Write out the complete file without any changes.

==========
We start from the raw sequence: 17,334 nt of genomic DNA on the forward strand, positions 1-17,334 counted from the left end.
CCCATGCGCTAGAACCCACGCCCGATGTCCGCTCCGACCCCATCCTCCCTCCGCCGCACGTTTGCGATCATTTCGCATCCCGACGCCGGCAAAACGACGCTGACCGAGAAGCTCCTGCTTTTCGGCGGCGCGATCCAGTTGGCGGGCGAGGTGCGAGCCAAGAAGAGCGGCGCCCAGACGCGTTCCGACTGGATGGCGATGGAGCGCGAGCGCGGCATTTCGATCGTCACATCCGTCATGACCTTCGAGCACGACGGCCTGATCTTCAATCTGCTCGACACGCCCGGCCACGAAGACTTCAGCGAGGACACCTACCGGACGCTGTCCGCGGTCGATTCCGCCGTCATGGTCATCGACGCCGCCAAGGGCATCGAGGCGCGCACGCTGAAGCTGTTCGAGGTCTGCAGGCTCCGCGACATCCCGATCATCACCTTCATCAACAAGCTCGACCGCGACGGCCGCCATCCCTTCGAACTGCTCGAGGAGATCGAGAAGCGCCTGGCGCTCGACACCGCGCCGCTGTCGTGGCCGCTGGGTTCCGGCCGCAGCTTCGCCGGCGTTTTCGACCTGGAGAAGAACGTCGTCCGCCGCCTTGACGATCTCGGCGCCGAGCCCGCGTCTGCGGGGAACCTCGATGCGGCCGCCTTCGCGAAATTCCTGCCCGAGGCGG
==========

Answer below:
We start from the raw sequence: 17,334 nt of genomic DNA on the forward strand, positions 1-17,334 counted from the left end.
CCCATGCGCTAGAACCCACGCCCGATGTCCGCTCCGACCCCATCCTCCCTCCGCCGCACGTTTGCGATCATTTCGCATCCCGACGCCGGCAAAACGACGCTGACCGAGAAGCTCCTGCTTTTCGGCGGCGCGATCCAGTTGGCGGGCGAGGTGCGAGCCAAGAAGAGCGGCGCCCAGACGCGTTCCGACTGGATGGCGATGGAGCGCGAGCGCGGCATTTCGATCGTCACATCCGTCATGACCTTCGAGCACGACGGCCTGATCTTCAATCTGCTCGACACGCCCGGCCACGAAGACTTCAGCGAGGACACCTACCGGACGCTGTCCGCGGTCGATTCCGCCGTCATGGTCATCGACGCCGCCAAGGGCATCGAGGCGCGCACGCTGAAGCTGTTCGAGGTCTGCAGGCTCCGCGACATCCCGATCATCACCTTCATCAACAAGCTCGACCGCGACGGCCGCCATCCCTTCGAACTGCTCGAGGAGATCGAGAAGCGCCTGGCGCTCGACACCGCGCCGCTGTCGTGGCCGCTGGGTTCCGGCCGCAGCTTCGCCGGCGTTTTCGACCTGGAGAAGAACGTCGTCCGCCGCCTTGACGATCTCGGCGCCGAGCCCGCGTCTGCGGGGAACCTCGATGCGGCCGCCTTCGCGAAATTCCTGCCCGAGGCGG